Poland will close off its market to protect its farmers, officials have warned
Poland has threatened to introduce an indefinite embargo on supplies of Ukrainian grain if the EU does not extend its own bloc-wide import ban. Warsaw’s minister of economic development and technology, Waldemar Buda, said the measure could enter force at midnight on Friday.
A temporary EU ban on Ukrainian grain imports, introduced after Poland and four other Eastern EU countries complained about cheap Ukrainian produce flooding the market, is set to expire on September 15.
“If the European Commission does not make a decision on the issue of [banning imports of] Ukrainian grain, Poland will make its own at midnight. It [the ban] will be indefinite,” the minister said.
Echoing the remarks, Polish Minister for EU Affairs Szymon Szynkowski vel Sek stressed that his country would protect the interests of its farmers “one way or another,” regardless of whether a decision was made at EU or national level.
“The decision [to ban Ukrainian agriculture produce] was made by the Council of Ministers. On Tuesday, the resolution was unanimously adopted. We intend to introduce a national import ban if such a measure would not be introduced at the EU level,” Szynkowski vel Sek warned.
Poland would not be satisfied with another temporary extension of the embargo on Ukrainian grain, and is expecting “structural decisions” from the European Commission, Agriculture Minister Robert Telus warned earlier on Friday.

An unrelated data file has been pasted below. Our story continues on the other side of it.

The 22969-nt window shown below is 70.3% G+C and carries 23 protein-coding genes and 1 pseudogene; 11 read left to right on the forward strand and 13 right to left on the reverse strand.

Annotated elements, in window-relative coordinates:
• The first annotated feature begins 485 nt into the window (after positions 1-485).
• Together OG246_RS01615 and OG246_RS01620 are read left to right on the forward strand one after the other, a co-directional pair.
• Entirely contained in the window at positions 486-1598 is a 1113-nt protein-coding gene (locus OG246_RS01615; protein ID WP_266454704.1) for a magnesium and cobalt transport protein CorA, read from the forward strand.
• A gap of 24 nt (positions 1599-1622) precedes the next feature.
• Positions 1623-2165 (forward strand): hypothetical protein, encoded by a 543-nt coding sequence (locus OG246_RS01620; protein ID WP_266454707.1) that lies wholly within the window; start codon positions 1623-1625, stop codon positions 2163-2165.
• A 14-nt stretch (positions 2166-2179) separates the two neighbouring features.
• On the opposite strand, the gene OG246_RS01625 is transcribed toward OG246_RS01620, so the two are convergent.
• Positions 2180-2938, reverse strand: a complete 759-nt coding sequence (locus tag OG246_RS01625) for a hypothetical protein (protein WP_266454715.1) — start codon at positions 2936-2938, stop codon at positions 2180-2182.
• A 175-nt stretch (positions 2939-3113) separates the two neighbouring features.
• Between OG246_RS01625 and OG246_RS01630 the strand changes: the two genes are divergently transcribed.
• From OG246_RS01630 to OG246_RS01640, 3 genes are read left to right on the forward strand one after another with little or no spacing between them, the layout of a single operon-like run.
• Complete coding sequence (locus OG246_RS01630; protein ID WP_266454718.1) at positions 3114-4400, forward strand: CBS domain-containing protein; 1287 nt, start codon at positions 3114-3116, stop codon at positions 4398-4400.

“We should resolve this for the future. We need tools for future cooperation between Ukraine and the EU,” the minister urged.
In May, Poland, Hungary, Romania, Bulgaria, and Slovakia imposed a sweeping ban on Ukrainian grain imports. The move came after Brussels suspended customs duties on all agricultural produce from Ukraine for one year, to support the nation’s economy. However, a glut of cheap Ukrainian grain left EU producers struggling against what they viewed as unfair competition.
Telus said Ukrainian agricultural products should be sent to the destinations they were typically delivered to before the conflict with Russia broke out last year, adding that they “cannot constantly flood Europe.”
Farmers in the five EU countries most affected claim they have suffered substantial losses due to the surge in imports of Ukrainian agricultural produce, which was initially destined for Africa and the Middle East.
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